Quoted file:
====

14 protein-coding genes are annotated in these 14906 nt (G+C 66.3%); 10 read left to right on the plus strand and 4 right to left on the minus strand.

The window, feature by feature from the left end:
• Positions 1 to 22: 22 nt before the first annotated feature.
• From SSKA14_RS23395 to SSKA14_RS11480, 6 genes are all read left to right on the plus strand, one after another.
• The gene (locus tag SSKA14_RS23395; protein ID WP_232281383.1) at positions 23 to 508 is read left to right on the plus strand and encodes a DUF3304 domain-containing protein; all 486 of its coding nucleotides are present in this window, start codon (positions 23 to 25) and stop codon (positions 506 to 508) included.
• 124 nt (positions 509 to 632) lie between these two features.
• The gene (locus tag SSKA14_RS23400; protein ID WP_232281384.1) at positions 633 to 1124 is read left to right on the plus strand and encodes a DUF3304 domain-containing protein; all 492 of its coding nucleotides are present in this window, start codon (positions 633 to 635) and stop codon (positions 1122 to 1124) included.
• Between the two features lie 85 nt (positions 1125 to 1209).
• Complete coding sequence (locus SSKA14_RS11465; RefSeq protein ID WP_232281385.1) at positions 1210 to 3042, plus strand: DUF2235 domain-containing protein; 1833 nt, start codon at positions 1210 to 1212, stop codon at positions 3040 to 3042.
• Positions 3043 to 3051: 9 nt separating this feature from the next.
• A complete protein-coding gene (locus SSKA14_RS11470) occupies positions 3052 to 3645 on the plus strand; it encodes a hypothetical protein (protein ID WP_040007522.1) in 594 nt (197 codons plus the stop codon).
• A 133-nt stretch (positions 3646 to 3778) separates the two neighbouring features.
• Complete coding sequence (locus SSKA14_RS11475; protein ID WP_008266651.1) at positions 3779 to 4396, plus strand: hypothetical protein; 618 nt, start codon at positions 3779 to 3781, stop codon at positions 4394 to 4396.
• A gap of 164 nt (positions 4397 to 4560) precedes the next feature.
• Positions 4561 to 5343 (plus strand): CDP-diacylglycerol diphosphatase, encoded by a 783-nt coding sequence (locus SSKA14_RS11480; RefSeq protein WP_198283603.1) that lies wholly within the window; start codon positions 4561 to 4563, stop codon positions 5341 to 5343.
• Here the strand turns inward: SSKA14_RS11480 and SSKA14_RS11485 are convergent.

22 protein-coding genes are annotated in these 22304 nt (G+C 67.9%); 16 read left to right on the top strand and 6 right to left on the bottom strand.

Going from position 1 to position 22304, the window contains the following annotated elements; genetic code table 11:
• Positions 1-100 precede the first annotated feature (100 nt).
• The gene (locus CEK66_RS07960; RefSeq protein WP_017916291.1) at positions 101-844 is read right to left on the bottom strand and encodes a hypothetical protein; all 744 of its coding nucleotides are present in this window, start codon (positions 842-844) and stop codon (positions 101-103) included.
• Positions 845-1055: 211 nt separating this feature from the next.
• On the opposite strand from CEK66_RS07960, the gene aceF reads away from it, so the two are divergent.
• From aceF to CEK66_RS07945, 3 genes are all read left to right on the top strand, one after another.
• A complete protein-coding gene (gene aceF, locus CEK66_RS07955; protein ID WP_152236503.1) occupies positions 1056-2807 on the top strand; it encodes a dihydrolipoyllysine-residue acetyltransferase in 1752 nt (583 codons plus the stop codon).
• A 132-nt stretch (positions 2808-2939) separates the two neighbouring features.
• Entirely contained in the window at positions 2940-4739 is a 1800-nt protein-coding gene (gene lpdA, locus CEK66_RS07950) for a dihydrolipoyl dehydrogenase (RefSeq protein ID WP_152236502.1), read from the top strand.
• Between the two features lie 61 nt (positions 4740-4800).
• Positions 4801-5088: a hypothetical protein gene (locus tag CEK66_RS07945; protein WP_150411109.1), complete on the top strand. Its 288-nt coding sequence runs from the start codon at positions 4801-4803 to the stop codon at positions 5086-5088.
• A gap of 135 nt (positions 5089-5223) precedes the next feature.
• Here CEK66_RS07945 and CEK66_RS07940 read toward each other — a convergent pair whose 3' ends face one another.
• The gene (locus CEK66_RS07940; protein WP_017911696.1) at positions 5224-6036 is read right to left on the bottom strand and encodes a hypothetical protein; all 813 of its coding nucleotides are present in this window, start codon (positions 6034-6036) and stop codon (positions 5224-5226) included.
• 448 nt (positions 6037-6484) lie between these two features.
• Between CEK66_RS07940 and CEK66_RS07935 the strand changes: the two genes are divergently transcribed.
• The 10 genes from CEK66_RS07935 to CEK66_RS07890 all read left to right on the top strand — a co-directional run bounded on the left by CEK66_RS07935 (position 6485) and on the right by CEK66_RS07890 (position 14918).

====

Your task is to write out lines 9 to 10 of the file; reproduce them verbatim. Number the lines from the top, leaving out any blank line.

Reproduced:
• Complete coding sequence (locus SSKA14_RS11465; RefSeq protein ID WP_232281385.1) at positions 1210 to 3042, plus strand: DUF2235 domain-containing protein; 1833 nt, start codon at positions 1210 to 1212, stop codon at positions 3040 to 3042.
• Positions 3043 to 3051: 9 nt separating this feature from the next.